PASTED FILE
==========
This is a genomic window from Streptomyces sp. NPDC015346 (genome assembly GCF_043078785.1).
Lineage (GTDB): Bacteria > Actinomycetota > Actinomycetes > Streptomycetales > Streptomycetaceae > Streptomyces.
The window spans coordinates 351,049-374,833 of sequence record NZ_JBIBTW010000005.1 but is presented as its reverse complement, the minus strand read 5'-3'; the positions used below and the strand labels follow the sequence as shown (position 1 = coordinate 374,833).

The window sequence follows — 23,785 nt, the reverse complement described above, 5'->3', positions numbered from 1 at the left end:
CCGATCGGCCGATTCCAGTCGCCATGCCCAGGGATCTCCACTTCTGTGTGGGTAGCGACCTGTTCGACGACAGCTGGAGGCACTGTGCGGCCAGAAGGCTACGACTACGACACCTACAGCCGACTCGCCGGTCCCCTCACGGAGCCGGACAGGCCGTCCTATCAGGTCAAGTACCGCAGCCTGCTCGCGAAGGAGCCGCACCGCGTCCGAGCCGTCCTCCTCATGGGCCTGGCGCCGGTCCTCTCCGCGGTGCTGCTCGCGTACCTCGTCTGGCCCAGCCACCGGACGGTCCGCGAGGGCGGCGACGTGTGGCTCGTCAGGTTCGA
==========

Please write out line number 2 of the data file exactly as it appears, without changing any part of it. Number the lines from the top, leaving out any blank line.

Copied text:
Lineage (GTDB): Bacteria > Actinomycetota > Actinomycetes > Streptomycetales > Streptomycetaceae > Streptomyces.